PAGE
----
by David Schmidtz and Jason Brennan. Malden, MA: Wiley-Blackwell Publishing, 2010. 280pp. Cloth: $84.95. ISBN: 9781405170802. Paper: $29.95. ISBN: 9781405170796. Adobe e-Book format. $84.95. ISBN: 9781444318296.

Reviewed by: Lida Maxwell, Department of Political Science, Trinity College, Hartford, CT. Lida.Maxwell [at] trincoll.edu.


In A BRIEF HISTORY OF LIBERTY, the philosophers David Schmidtz and Jason Brennan seek to offer a brief “history of liberty, not a history of theorizing about liberty” for a general readership (p.1). By this, Schmidtz and Brennan mean that they want to tell a story about how liberty arose on the ground and, from telling this story, teach us something about how we should understand the conditions and problems of liberty today. The authors admit at the outset that they are telling “a story of liberty” (my emphasis, p.18) and not the story of liberty. Their story, as they make clear, is a story of the rise of negative liberty, which they define as individual liberty, secured by the rule of law and property rights: “The point of negative liberty has less to do with what liberty guarantees and more to do with what liberty gives people the chance to do for themselves” (p.9). Yet they also want to make the case that securing negative liberty encourages the development of positive liberty, which they understand as the development of the capacities to live a good life through having meaningful choices about what kind of life to live. Securing negative liberty, they suggest, “has a history of enabling people to achieve positive freedom. That is to say, in (negatively) free countries, people generally have more real choice” insofar as they have “options together with the capacities to exercise these options successfully” (p.17).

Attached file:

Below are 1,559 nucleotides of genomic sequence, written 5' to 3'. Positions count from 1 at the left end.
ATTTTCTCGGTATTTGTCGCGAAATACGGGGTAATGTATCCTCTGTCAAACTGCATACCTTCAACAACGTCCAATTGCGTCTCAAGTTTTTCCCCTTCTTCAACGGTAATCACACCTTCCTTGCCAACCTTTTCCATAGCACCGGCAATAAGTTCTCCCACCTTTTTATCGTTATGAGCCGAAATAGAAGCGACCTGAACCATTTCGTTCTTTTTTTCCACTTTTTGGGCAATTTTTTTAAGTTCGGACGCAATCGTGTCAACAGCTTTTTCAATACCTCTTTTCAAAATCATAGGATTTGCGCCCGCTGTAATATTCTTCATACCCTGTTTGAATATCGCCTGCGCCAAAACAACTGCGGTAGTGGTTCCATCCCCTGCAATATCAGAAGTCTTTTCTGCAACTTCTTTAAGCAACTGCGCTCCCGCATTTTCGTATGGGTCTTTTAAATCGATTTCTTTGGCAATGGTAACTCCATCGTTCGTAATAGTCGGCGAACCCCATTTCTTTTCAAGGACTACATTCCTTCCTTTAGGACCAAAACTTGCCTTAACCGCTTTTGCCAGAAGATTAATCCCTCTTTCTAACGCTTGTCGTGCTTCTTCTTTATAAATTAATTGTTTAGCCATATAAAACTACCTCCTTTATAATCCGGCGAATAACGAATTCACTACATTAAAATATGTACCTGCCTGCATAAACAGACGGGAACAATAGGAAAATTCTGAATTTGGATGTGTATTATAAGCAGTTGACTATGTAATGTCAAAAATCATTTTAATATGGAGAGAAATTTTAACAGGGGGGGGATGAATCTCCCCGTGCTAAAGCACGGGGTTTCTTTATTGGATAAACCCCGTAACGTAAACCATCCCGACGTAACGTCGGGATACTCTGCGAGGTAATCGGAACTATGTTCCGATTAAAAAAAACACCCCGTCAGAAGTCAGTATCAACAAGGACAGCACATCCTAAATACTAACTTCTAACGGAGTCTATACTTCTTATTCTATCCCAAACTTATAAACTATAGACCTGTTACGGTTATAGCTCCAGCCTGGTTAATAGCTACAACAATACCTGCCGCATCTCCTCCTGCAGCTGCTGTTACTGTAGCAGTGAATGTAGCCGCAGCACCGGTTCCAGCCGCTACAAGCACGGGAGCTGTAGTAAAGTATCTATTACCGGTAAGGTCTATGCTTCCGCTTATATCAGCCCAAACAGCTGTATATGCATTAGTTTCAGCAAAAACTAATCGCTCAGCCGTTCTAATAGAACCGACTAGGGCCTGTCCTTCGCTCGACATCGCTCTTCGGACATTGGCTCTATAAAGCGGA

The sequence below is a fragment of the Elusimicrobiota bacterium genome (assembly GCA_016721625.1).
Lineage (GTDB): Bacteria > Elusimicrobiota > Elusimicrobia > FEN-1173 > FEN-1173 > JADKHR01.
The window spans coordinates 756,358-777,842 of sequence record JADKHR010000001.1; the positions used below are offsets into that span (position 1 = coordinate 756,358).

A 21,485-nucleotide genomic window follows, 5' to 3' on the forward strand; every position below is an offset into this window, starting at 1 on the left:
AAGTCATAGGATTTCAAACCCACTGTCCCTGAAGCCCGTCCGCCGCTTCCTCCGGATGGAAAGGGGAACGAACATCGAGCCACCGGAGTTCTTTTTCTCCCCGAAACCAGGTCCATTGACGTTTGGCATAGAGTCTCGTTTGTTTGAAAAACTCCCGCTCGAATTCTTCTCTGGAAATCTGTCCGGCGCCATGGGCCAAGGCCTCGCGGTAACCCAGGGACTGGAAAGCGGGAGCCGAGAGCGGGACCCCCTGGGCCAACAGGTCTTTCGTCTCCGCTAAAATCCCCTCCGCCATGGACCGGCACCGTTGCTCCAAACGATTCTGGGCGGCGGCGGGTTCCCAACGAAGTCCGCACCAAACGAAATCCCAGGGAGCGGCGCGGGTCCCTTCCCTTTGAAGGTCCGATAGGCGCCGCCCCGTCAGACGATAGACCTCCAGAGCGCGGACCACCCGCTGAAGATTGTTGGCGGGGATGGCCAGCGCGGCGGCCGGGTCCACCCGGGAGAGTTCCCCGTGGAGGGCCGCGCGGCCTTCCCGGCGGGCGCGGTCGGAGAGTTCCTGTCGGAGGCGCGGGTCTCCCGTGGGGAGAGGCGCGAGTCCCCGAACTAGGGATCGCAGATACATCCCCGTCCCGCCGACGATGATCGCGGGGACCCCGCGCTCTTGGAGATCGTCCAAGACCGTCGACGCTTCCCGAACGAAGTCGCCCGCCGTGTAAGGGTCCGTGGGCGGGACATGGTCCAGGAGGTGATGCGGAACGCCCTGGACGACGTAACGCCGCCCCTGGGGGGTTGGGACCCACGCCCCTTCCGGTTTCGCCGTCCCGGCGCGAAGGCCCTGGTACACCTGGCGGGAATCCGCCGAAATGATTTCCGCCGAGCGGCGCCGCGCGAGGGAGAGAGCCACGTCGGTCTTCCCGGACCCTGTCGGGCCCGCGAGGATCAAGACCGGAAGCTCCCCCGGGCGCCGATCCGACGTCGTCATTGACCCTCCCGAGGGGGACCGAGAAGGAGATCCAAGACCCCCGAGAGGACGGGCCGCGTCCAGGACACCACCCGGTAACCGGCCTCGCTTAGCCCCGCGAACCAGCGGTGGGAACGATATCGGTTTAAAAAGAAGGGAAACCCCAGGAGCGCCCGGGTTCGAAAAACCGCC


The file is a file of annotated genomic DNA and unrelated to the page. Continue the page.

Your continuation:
Schmidtz and Brennan’s story about liberty begins – ambitiously – about 40,000 years ago and locates its origins in the advent of trade and the “rudimentary rule of law” that it birthed. Trade depended on secure “property rights”: “you had to identify and respect the difference between what you brought and what someone else brought to the table – or trade would never get off the ground” (p.34). They suggest that the first known (Sumerian) word “referring to the concept of freedom in a written language” exemplifies this connection between trade and liberty, since the word “amagi” is thought to refer to “a man freed from debt servitude” (p.37). What “liberty” refers to here, then, is the “right to make a living in peace” (p.36), without interference from others. Trade enables the emergence of this right – and the rule of law that protects it – because it depends on peaceful cooperation. If we are to trade in mutually beneficial ways, we must have agreed to conditions that allow us to securely barter, talk, and travel with goods.